In Treasuries, the Risks Outweigh the Rewards
By Russ Koesterich
May 2, 2013
- The 1Q GDP report was mixed, but the lack of income growth remains troubling.
- Oil prices are likely to remain range-bound, but that should be good enough to help energy stocks.
- While yields could decline further in the near-term, Treasuries look quite unappealing.
Stocks Bounce Back, but Dip on GDP Report
Following a notable downturn two weeks ago, stock prices managed to stage a recovery last week, but did falter on Friday in the face of a first-quarter gross domestic product report that was a bit worse than expected. For the week, the Dow Jones Industrial Average rose 1.1% to 14,712, the S&P 500 Index advanced 1.7% to 1,582 and the Nasdaq Composite climbed 2.3% to 3,279. In fixed income markets, Treasury yields continued to fall, as prices correspondingly rose. The yield on the 10-year Treasury declined from 1.70% to 1.66%
The first-quarter GDP report showed that the economy grew by 2.5%, less than expected but a significant improvement over the fourth quarter of last year. The data showed that the economy was dragged down by lower government spending (which should not have been a surprise given the sequester-related spending cuts), but, encouragingly, we also saw a healthy rise in household spending.
One problem with the economy is that higher spending has not been matched by higher income levels. We have been saying for some time that for the economy to continue to grow, consumers will need to make more if they are going to continue to spend more. On early Monday morning (April 29), the Commerce Department released March's personal income data, which showed only a 0.2% increase, less than the anticipated 0.4% advance. For the economy to continue to grow at the pace seen in the first quarter, we'll need to see improvements in this statistic; otherwise consumption is likely to slow, and with it, the overall economy.
Energy Stocks Continue to Look Attractive
In the aftermath of the recent selloff in gold, investors have been taking a closer look at commodities to see if there are any bargains available. Oil prices, in particular, have been a focus and while oil has declined in recent months, prices have been inching higher more recently and are above the $85-per-barrel level they reached earlier this month. Looking ahead, we expect energy prices to be range-bound. While global demand is growing, so too is production. We would expect oil prices to remain in a stable range between the high $80s and the mid $90s, absent a supply shock in the Middle East, which would arguably drive prices higher.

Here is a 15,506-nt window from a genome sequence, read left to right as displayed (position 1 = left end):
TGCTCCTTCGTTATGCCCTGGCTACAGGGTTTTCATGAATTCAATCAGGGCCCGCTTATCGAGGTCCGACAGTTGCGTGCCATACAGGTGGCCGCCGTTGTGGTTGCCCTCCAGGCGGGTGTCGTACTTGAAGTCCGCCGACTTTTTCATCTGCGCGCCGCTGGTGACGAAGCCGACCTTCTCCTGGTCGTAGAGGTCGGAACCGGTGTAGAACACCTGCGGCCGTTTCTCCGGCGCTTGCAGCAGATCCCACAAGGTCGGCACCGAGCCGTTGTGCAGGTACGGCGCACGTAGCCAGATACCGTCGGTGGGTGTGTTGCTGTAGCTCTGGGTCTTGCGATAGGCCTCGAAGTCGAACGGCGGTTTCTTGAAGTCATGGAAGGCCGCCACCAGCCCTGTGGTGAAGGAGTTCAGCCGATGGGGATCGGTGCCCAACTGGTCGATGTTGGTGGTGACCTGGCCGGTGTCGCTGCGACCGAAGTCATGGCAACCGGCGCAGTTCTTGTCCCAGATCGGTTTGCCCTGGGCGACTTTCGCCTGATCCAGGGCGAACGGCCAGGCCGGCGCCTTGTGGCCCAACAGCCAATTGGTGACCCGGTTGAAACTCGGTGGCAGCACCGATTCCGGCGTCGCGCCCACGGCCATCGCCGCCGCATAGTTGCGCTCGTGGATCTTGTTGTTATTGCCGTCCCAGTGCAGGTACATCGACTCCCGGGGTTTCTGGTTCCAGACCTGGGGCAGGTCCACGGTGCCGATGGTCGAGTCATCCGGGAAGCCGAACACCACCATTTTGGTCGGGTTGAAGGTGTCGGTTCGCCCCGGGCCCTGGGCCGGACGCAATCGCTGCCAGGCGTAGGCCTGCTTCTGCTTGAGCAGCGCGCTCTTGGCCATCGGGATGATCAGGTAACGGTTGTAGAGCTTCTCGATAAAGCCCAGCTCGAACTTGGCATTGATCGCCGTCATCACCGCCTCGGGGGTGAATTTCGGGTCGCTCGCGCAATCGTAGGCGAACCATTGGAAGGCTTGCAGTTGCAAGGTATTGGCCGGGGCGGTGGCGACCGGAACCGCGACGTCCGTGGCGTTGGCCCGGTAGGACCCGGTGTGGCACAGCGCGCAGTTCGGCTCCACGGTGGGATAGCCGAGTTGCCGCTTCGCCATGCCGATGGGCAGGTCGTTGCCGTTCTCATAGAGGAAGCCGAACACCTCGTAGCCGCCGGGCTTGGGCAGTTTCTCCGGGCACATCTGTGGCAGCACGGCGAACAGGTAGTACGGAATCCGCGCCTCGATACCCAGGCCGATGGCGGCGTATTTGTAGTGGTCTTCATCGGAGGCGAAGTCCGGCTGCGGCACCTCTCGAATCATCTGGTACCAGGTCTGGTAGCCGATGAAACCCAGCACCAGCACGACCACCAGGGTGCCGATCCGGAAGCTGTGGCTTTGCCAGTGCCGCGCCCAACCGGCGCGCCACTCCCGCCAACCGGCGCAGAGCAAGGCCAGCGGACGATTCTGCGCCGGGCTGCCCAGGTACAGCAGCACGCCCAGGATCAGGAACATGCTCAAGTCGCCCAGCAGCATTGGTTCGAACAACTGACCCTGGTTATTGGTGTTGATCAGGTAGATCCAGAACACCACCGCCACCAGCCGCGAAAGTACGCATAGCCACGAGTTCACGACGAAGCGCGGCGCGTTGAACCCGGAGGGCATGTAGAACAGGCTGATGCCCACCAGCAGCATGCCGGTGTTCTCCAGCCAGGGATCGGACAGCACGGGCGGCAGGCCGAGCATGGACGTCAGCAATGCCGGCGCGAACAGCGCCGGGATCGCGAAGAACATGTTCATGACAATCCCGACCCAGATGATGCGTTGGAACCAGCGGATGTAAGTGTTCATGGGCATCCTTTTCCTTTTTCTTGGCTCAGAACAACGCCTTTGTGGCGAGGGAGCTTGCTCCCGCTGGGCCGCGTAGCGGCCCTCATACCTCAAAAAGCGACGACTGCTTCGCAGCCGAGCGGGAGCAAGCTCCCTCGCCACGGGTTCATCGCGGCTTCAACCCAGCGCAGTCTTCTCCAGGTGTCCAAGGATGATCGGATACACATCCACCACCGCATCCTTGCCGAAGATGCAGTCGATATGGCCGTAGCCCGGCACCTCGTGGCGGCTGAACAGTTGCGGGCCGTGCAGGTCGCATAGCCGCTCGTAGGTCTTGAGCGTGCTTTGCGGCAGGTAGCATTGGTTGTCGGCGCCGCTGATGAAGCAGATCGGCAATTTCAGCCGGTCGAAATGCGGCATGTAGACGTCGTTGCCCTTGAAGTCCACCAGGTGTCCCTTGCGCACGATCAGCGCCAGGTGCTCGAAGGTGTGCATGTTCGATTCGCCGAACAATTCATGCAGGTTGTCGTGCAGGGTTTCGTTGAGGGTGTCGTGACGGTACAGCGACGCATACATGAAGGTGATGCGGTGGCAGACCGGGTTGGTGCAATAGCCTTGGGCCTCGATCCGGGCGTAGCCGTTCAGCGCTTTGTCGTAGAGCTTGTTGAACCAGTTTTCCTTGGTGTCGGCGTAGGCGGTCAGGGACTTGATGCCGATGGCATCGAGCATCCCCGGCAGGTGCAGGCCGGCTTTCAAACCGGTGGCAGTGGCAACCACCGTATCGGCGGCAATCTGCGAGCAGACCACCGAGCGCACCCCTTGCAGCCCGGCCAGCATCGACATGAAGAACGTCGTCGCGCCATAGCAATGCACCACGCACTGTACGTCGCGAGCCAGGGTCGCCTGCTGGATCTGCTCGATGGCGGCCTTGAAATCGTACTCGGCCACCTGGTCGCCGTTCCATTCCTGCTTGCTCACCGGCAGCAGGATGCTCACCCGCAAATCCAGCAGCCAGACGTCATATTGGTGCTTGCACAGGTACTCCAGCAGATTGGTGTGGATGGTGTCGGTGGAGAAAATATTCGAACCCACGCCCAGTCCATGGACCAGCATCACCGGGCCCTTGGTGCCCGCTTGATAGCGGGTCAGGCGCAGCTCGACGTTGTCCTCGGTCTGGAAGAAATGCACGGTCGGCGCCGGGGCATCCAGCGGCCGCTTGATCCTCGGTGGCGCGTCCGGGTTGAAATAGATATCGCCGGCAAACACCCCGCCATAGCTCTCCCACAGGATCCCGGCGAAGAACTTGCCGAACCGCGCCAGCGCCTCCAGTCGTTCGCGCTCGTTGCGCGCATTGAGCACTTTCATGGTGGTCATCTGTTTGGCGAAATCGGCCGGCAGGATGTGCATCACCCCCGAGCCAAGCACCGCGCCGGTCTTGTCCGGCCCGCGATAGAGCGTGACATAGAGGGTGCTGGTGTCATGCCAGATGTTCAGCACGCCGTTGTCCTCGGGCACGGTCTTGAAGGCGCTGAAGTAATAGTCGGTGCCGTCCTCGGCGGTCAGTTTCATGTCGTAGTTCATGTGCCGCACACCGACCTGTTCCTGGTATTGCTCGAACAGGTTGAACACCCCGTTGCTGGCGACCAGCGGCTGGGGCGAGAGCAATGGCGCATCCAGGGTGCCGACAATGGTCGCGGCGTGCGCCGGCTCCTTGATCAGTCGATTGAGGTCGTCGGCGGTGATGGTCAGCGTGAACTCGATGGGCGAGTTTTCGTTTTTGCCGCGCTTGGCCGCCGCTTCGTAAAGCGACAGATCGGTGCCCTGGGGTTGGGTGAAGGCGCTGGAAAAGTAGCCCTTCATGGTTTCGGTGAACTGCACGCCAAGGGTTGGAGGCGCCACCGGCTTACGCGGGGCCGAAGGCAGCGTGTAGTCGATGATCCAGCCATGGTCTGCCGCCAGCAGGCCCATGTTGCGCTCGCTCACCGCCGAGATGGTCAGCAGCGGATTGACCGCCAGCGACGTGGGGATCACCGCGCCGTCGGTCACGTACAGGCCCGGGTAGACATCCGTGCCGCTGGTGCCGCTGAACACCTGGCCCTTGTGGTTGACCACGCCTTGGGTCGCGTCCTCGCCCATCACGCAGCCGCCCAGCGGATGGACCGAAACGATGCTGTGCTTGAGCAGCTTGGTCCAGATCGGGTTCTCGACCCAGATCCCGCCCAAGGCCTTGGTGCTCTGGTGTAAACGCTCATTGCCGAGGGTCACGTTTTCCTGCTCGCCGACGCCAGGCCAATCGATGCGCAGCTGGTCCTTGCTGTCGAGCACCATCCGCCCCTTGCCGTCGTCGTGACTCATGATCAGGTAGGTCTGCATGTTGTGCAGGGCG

Though range-bound oil may not be that exciting, it may be enough to support an energy sector that has dramatically underperformed the rest of the market so far this month. US energy companies are now trading at a 20% discount to the broader market and just 12.5x trailing earnings, the lowest valuation of any sector. Additionally, large integrated oil companies are offering dividend yields of around 3%, likely welcome news for income-starved investors.
Lower Rates Suggest a Move away from Treasuries
It has been a surprise to many investors that while we are one-third of the way through the year, we have yet to see the increase in interest rates that many have been expecting. On the contrary, rates are lower than they were at the beginning of the year (the 10-year started the year with a 1.76% yield). The recent drop in interest rates can be attributed to a number of factors, including some weaker US economic data, renewed risk aversion due to Europe's ongoing debt issues and some highly aggressive asset purchases from the Bank of Japan.
While these factors could mean that rates might fall further in the short term, in our view Treasuries look extremely unattractive. Treasury yields are now below the rate of inflation, meaning that they offer little value beyond acting as a hedge against higher-risk assets. We would suggest that the recent drop in rates presents another opportunity for investors to lighten up on their Treasury holdings. As we have said in the past, we would encourage investors to look at the non-government sectors of the fixed income market, including high yield, which has managed to outperform other areas of the fixed income market on a year-to-date basis.
This material is not intended to be relied upon as a forecast, research or investment advice, and is not a recommendation, offer or solicitation to buy or sell any securities or to adopt any investment strategy. The opinions expressed are as of April 29, 2013, and may change as subsequent conditions vary. The information and opinions contained in this material are derived from proprietary and nonproprietary sources deemed by BlackRock to be reliable, are not necessarily all-inclusive and are not guaranteed as to accuracy. Past performance is no guarantee of future results. There is no guarantee that any forecasts made will come to pass. Reliance upon information in this material is at the sole discretion of the reader. Investment involves risks. International investing involves additional risks, including risks related to foreign currency, limited liquidity, less government regulation and the possibility of substantial volatility due to adverse political, economic or other developments. The two main risks related to fixed income investing are interest rate risk and credit risk. Typically, when interest rates rise, there is a corresponding decline in the market value of bonds. Credit risk refers to the possibility that the issuer of the bond will not be able to make principal and interest payments. Index performance is shown for illustrative purposes only. You cannot invest directly in an index.
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